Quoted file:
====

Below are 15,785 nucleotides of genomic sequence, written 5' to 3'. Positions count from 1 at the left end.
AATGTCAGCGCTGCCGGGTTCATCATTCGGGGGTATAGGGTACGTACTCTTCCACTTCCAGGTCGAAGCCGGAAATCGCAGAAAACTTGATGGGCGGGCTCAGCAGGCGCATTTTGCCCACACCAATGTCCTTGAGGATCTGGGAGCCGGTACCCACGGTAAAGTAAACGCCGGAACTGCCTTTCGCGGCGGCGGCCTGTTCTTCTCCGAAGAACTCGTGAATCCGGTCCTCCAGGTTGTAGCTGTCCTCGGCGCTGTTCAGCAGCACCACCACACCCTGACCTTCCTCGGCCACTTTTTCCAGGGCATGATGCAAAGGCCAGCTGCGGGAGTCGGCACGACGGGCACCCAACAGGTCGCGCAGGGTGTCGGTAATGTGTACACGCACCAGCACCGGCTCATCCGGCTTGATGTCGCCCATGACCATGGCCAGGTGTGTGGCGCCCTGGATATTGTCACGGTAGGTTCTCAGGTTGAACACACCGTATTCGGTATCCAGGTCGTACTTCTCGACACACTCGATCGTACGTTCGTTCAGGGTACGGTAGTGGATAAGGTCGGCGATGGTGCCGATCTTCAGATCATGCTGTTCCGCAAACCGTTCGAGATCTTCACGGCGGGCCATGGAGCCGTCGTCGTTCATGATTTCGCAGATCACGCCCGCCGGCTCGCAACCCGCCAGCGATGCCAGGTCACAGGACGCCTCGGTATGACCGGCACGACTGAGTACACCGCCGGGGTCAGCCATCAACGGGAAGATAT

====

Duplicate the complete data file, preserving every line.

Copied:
Below are 15,785 nucleotides of genomic sequence, written 5' to 3'. Positions count from 1 at the left end.
AATGTCAGCGCTGCCGGGTTCATCATTCGGGGGTATAGGGTACGTACTCTTCCACTTCCAGGTCGAAGCCGGAAATCGCAGAAAACTTGATGGGCGGGCTCAGCAGGCGCATTTTGCCCACACCAATGTCCTTGAGGATCTGGGAGCCGGTACCCACGGTAAAGTAAACGCCGGAACTGCCTTTCGCGGCGGCGGCCTGTTCTTCTCCGAAGAACTCGTGAATCCGGTCCTCCAGGTTGTAGCTGTCCTCGGCGCTGTTCAGCAGCACCACCACACCCTGACCTTCCTCGGCCACTTTTTCCAGGGCATGATGCAAAGGCCAGCTGCGGGAGTCGGCACGACGGGCACCCAACAGGTCGCGCAGGGTGTCGGTAATGTGTACACGCACCAGCACCGGCTCATCCGGCTTGATGTCGCCCATGACCATGGCCAGGTGTGTGGCGCCCTGGATATTGTCACGGTAGGTTCTCAGGTTGAACACACCGTATTCGGTATCCAGGTCGTACTTCTCGACACACTCGATCGTACGTTCGTTCAGGGTACGGTAGTGGATAAGGTCGGCGATGGTGCCGATCTTCAGATCATGCTGTTCCGCAAACCGTTCGAGATCTTCACGGCGGGCCATGGAGCCGTCGTCGTTCATGATTTCGCAGATCACGCCCGCCGGCTCGCAACCCGCCAGCGATGCCAGGTCACAGGACGCCTCGGTATGACCGGCACGACTGAGTACACCGCCGGGGTCAGCCATCAACGGGAAGATAT